You wrote, "If I file a bankruptcy and have a [car] that is valued at $6,000 and the exemption amount is only $2775. [Will] I lose it in the bankruptcy?"
A: Valuation of a vehicle, for a bankruptcy Trustee, is not retail, but liquidation value, typically at or lower than wholesale value.Ask a similar question
Unless you have a lot of possessions, especially a home with more equity than you can exempt under your homestead exemption your car will be safe.
Exemptions issues can be complicated especially knowing that in California you have two different exemption statutes. It is advisable to consult with a bankruptcy attorney before taking actions that can affect your case.
Remember that on this forum attorneys try to answer your questions with limited facts available to them. My answer should in no way be considered legal advice. No attorney client relationship has been formed by any answer given here.Ask a similar question
The car's "excess" value is $3225. It is likely the trustee will either take it, sell it, give you $2775 & distribute the $3225 to your creditors. Or, he MAY let you keep your car, IF you pay him the $3225. The trustees in Oregon usually allow the debtor to make payments over 10 months to "buy back" the car. HOWEVER, I have no knowledge how CA bankruptcy trustees handle this issue. See an attorney BEFORE you do anything!Ask a similar question
You have cited the 704 exemption series vehicle exemption. Why are you using that series instead of the 703 series which gives you vehicle & wildcard exemption of $30,000? Do you have equity in your home? Or are you married but filing separately?Ask a similar question
A used vehicle typically will sell at auction for around 40% of its trade-in value in the greater Los Angeles area. Plus, you may have other exemptions that apply, including the wild-card exemption (approx. $23,000) and the commercial vehicle exemption (approx. $4800). Most chapter 7 trustees, which act on behalf of creditors while the bankruptcy is pending, would not concern themselves with selling your car, if only because the trustee would have to establish that the anticipated net proceeds from the sale of the vehicle would be enough to pay you your exempted amount (at least $2775) after the costs of storing, transporting, and selling the vehicles have been paid. And since a trustee expects to get paid from the sale proceeds, the prospect of little or no money being left over after the sale is enough to discourage most trustees from pursuing the vehicle. Should you find yourself toe-to-toe with an aggressive trustee who insists that you turn over the vehicle, you have the option of “buying out” your unexempted interest in the vehicle. So, for example, the trustee might take, say, $2000 in exchange for allowing you to keep the vehicle. In any case, consult a bankruptcy attorney before you file.Ask a similar question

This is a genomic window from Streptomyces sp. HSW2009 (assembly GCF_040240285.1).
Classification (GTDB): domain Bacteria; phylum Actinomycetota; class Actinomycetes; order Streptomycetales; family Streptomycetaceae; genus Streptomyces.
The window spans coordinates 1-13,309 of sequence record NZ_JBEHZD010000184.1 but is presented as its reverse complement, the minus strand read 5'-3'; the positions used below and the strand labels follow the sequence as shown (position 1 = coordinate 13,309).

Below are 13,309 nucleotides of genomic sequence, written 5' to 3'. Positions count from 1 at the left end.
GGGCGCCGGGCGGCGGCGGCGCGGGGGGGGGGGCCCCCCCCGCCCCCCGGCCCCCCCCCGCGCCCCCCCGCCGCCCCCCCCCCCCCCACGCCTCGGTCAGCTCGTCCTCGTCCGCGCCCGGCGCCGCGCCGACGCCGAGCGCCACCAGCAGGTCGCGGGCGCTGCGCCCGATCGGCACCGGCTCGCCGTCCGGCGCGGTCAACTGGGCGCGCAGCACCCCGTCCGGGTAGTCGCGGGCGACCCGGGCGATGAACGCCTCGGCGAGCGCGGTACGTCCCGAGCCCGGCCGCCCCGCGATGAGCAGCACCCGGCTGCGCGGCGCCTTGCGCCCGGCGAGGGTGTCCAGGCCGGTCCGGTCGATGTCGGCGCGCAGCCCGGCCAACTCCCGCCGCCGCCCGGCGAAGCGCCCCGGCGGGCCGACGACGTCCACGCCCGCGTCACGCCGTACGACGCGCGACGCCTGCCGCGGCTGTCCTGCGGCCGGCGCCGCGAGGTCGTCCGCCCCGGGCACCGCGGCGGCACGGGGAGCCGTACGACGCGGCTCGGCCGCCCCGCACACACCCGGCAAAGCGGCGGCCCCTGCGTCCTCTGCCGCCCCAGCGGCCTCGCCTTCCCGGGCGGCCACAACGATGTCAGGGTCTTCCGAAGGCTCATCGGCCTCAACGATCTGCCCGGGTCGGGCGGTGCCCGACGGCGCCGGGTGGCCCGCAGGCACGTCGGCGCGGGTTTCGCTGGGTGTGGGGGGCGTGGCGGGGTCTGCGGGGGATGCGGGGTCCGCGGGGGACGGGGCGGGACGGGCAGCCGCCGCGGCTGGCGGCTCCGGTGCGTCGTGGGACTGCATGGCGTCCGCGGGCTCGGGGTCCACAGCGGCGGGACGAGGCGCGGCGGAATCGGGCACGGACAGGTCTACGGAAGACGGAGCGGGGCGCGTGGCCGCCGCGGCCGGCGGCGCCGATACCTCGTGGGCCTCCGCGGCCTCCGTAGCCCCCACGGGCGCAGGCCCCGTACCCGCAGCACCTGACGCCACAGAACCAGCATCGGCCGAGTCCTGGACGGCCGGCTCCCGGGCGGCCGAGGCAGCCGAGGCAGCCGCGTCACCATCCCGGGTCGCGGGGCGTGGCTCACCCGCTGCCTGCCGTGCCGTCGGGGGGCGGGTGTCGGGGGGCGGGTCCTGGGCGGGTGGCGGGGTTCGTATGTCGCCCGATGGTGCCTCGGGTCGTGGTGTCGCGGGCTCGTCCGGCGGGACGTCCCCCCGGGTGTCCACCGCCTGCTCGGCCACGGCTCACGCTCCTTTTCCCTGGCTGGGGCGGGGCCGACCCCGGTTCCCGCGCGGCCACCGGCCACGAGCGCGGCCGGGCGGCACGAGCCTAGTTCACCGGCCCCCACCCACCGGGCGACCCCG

First, make sure you are operating on correct assumptions. You say your vehicle is "valued at $6,000." How did you determine that value? In the California Central District, the Judges & Trustees will allow you to value the vehicle based on the wholesale trade-in value as opposed to the "private party" value. The accepted valuation references are Kelley Blue Book (www.kbb.com) and Nada Guides (www.nadaguides.com). So, I would first double-check the value on one or both of those websites.
Second, whether you can exempt the vehicle, or any of your other assets for that matter, depends a lot on which exemption section you are using from the California Code of Civil Procedure (CCP). You can use either the "703" series, which is found starting at CCP 703.140, or the "704" series starting at 704.010. As attorney Whitaker has correctly advised, you would only need to use the 704 series if you have a lot of home equity you need to exempt since the homestead exemption is only available in the 704 series. If you have to use the 704's, then the vehicle exemption is only $2,725.00. The 703 series vehicle exemption is $4,800.00, plus you also have the "wildcard" exemption available to you, which can be used as-needed in combination with any other exemptions and gives you an additional exemption of $25,340.00.
If you are using the 704 series because you feel you have home equity you need to try to protect, then just like the vehicle valuation, make sure you are calculating the equity correctly. How are you determining your home's value? Did you get an appraisal? Use Zillow.com? Do you know what similar comp's in your area have sold for?
The California courts will allow you to take the current fair market value of your home and then subtract 8% of that value, representing the costs of a hypothetical sale, and then subtract the amount owed on your 1st Trust Deed and any other liens against the property. Whatever dollar amount left over is your equity that would need to be exempted. If that figure is low enough, however, you may be able to exempt it using the 703 series wildcard without having to use the homestead exemption of the 704 series.
As you can see, based on the intricacies of valuing your assets and properly applying the applicable exemption sections, it is best to use the services and expertise of a local bankruptcy attorney. If you arrange for a consultation (many will offer a free initial consultation), a good local attorney would be able to help determine the value of your assets, and would also review all of your assets, income, expenses, and all other pertinent facts and be able to more accurately advise you as to the best approach for you under the bankruptcy code, if bankruptcy is even your best option, and if so whether you would be better off with a Chapter 7 or a Chapter 13, and which exemption series would be the best to use.Ask a similar question